If you go to the Tinder site, it looks like another dating site.
The background is Paris. The romantic Eiffel Tower. You see a couple, walking hand in hand along the Seine.
But it’s not.
It’s where Millennials and Gen-Yers, who are used to communicating through text and SnapChat, are clicking and swiping. Not just to meet up. They are wanting to hook up. And hook up immediately.
You see someone whose looks you like. You swipe their picture. If they swipe you back, a potential hookup can occur. No, “What are you studying?”. Or, “What do you do for a living?”.
One swipe is all it takes. And you are ready for sex.
Nancy Jo Sales wrote on article on this cultural phenomenon in the September 2015 edition of Vanity Fair. She writes, “Hookup culture, which has been percolating for about a hundred years, has collided with dating apps, which have acted like a wayward meteor on the now dinosaur-like rituals of courtship.”
What was the main thing the men Ms. Sales interviewed said they didn’t like about the app? “Too easy.” Women laughed initially about their participation, saying frequently they don’t want a relationship either. But the room got quiet when one woman said, “I was having sex with this guy, and I’m a very submissive person – like, not aggressive at all – and this boy that came over last night, he was hurting me.”
Sales painted a fairly dark picture of all of this, highlighting that nude pictures are regularly sent to strangers and passed around like baseball cards used to be.
Tinder came out blazing on Twitter. The comment was made that perhaps Tinder itself reacted like an unswiped Tinder user.
Tinder apologized, saying they overreacted.
All of this made me think a lot.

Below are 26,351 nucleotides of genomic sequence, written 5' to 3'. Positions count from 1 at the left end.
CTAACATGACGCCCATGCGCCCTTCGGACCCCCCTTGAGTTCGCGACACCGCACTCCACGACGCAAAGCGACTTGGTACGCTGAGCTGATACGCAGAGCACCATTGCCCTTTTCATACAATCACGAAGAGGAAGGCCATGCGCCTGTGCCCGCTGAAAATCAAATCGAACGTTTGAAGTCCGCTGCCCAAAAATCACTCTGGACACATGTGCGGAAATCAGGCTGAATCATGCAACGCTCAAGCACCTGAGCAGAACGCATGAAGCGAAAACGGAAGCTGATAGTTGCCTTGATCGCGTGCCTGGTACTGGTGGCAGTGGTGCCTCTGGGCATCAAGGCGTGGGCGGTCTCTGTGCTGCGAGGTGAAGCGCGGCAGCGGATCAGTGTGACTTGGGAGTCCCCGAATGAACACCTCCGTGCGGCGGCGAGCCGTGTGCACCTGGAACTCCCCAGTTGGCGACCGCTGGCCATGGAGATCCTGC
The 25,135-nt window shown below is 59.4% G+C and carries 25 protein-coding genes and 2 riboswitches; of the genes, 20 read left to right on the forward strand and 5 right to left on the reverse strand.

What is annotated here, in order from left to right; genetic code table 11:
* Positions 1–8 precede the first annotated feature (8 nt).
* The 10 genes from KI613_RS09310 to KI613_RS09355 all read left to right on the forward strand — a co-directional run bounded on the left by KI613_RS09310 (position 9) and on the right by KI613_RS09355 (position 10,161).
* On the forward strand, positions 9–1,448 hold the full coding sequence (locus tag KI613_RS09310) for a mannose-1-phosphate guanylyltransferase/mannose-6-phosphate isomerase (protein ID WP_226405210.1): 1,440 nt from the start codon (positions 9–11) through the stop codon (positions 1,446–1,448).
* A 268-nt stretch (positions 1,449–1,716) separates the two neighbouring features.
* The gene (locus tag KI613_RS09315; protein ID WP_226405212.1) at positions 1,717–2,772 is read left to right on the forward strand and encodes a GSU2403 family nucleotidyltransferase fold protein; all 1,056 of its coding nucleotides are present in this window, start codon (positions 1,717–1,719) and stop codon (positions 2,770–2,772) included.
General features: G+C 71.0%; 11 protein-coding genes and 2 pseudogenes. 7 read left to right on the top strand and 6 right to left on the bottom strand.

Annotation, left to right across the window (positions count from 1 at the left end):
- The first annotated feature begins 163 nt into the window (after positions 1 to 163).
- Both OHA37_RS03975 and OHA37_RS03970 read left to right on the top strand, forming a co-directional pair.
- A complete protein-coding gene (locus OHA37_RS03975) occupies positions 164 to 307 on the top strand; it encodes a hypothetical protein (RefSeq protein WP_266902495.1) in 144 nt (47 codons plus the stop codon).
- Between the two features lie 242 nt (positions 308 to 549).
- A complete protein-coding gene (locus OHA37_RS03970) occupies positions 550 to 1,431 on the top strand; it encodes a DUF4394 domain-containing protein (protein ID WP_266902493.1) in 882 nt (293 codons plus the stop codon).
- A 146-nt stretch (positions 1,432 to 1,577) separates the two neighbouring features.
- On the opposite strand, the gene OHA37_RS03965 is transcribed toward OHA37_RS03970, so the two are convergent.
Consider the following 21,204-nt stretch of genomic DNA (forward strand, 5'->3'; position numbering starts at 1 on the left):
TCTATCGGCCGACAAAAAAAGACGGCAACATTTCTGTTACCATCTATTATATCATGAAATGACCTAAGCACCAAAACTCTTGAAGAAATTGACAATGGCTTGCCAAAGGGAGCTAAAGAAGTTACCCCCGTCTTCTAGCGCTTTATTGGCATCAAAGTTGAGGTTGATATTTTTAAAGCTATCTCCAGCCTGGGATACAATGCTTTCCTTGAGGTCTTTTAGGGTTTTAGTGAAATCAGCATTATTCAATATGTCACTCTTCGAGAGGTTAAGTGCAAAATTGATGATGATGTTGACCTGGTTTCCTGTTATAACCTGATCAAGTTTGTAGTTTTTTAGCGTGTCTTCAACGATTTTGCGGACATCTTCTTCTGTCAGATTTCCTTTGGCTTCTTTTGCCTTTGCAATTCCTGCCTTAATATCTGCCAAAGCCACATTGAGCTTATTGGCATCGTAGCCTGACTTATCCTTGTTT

I have a couple of patients who have told me about their use of Tinder. They have used it, not for sex, but as an ego booster. They like getting “swipes”, but they don’t swipe back. Or if they do, they make it clear, it’s not about immediate sex.
“They make it clear.” As I write these words, I shudder a bit.
There have certainly been other atmospheres or environments where sex as a choice was normalized. The sexual revolution in the 60’s – 80’s frightened many, but was welcomed by many others, with the introduction of the pill for contraception, books and magazines talking openly about pre-marital sex, and the beginning of the feminist and gay movements.
How many of you watched “Sex In The City?” It wasn’t just about clothes.
I remember, when I was 20 or so, going to a man’s apartment that I had just met that night. “For a drink.” I thought I could handle the situation. We were going to spend a little time together – the bar had been too loud. And he was going to take me back to my car.
I ended up walking miles back to my dorm room, through the dim streets of Memphis, Tennessee, at maybe 2:00 am. I was lucky I had not been raped, either by him or on those very streets.
I thought I had “made it clear.”
We teach our children about “stranger danger.” It’s not always someone dressed in a trench coat, or an unshaven, creepy-looking guy in a van. Sometimes, it’s a fairly debonair, handsome guy who has a mean streak.
He’s still a stranger.
That stranger could be a beautiful, but really sinister woman, who will end stalking you.
That’s my concern with Tinder. Or Hinge. Or OkCupid (for all of you over 40 who want to try this.)
Stranger danger doesn’t disappear, even in your invincible 20’s.
Maybe you should talk to your kids about it.
They may act like they are not listening. But perhaps they will.
It makes me remember a famous line.
The last line before the cops would leave for the day on the famous TV show “Hill Street Blues.”
“Hey, let’s be careful out there.”